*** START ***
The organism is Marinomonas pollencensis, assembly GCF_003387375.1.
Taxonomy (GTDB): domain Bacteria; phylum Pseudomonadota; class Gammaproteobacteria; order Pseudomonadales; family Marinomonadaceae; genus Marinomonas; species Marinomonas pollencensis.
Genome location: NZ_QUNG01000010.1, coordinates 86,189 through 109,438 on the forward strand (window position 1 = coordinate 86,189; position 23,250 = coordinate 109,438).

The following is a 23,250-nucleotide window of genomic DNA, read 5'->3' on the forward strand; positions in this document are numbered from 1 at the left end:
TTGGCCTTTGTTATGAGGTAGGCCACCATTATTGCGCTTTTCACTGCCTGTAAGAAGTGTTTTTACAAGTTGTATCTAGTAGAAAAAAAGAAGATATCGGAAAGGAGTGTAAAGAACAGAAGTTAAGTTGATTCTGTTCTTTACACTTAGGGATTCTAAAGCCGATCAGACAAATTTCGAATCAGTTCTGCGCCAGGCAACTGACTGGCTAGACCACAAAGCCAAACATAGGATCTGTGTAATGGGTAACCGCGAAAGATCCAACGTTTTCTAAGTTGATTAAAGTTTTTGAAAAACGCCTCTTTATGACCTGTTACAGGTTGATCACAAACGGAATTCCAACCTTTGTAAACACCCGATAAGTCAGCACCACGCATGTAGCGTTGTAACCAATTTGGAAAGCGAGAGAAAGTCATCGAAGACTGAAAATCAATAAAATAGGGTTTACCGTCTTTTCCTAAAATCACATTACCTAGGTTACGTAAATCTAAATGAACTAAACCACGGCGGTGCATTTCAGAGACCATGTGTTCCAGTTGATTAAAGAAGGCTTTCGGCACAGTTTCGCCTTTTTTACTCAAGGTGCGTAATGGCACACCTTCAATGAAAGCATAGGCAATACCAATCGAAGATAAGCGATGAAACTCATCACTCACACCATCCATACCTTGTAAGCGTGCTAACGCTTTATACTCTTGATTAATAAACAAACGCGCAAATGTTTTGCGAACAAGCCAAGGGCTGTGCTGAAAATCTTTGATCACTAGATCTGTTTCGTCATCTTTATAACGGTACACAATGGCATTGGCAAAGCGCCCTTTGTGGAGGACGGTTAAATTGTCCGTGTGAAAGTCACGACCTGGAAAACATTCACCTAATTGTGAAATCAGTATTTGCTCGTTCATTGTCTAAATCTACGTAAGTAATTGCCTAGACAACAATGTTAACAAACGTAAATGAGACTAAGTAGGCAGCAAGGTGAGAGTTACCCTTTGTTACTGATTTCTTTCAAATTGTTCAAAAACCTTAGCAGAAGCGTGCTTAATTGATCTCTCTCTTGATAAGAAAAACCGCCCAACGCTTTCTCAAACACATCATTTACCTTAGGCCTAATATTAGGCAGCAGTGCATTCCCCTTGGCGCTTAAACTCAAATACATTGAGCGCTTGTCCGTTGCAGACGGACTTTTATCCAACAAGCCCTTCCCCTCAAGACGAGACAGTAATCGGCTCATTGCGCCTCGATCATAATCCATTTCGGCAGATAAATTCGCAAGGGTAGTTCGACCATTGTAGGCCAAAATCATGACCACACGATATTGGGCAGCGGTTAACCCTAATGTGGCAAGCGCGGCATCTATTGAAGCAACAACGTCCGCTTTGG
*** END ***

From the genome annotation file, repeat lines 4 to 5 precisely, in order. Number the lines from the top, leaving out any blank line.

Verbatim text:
The following is a 23,250-nucleotide window of genomic DNA, read 5'->3' on the forward strand; positions in this document are numbered from 1 at the left end:
TTGGCCTTTGTTATGAGGTAGGCCACCATTATTGCGCTTTTCACTGCCTGTAAGAAGTGTTTTTACAAGTTGTATCTAGTAGAAAAAAAGAAGATATCGGAAAGGAGTGTAAAGAACAGAAGTTAAGTTGATTCTGTTCTTTACACTTAGGGATTCTAAAGCCGATCAGACAAATTTCGAATCAGTTCTGCGCCAGGCAACTGACTGGCTAGACCACAAAGCCAAACATAGGATCTGTGTAATGGGTAACCGCGAAAGATCCAACGTTTTCTAAGTTGATTAAAGTTTTTGAAAAACGCCTCTTTATGACCTGTTACAGGTTGATCACAAACGGAATTCCAACCTTTGTAAACACCCGATAAGTCAGCACCACGCATGTAGCGTTGTAACCAATTTGGAAAGCGAGAGAAAGTCATCGAAGACTGAAAATCAATAAAATAGGGTTTACCGTCTTTTCCTAAAATCACATTACCTAGGTTACGTAAATCTAAATGAACTAAACCACGGCGGTGCATTTCAGAGACCATGTGTTCCAGTTGATTAAAGAAGGCTTTCGGCACAGTTTCGCCTTTTTTACTCAAGGTGCGTAATGGCACACCTTCAATGAAAGCATAGGCAATACCAATCGAAGATAAGCGATGAAACTCATCACTCACACCATCCATACCTTGTAAGCGTGCTAACGCTTTATACTCTTGATTAATAAACAAACGCGCAAATGTTTTGCGAACAAGCCAAGGGCTGTGCTGAAAATCTTTGATCACTAGATCTGTTTCGTCATCTTTATAACGGTACACAATGGCATTGGCAAAGCGCCCTTTGTGGAGGACGGTTAAATTGTCCGTGTGAAAGTCACGACCTGGAAAACATTCACCTAATTGTGAAATCAGTATTTGCTCGTTCATTGTCTAAATCTACGTAAGTAATTGCCTAGACAACAATGTTAACAAACGTAAATGAGACTAAGTAGGCAGCAAGGTGAGAGTTACCCTTTGTTACTGATTTCTTTCAAATTGTTCAAAAACCTTAGCAGAAGCGTGCTTAATTGATCTCTCTCTTGATAAGAAAAACCGCCCAACGCTTTCTCAAACACATCATTTACCTTAGGCCTAATATTAGGCAGCAGTGCATTCCCCTTGGCGCTTAAACTCAAATACATTGAGCGCTTGTCCGTTGCAGACGGACTTTTATCCAACAAGCCCTTCCCCTCAAGACGAGACAGTAATCGGCTCATTGCGCCTCGATCATAATCCATTTCGGCAGATAAATTCGCAAGGGTAGTTCGACCATTGTAGGCCAAAATCATGACCACACGATATTGGGCAGCGGTTAACCCTAATGTGGCAAGCGCGGCATCTATTGAAGCAACAACGTCCGCTTTGG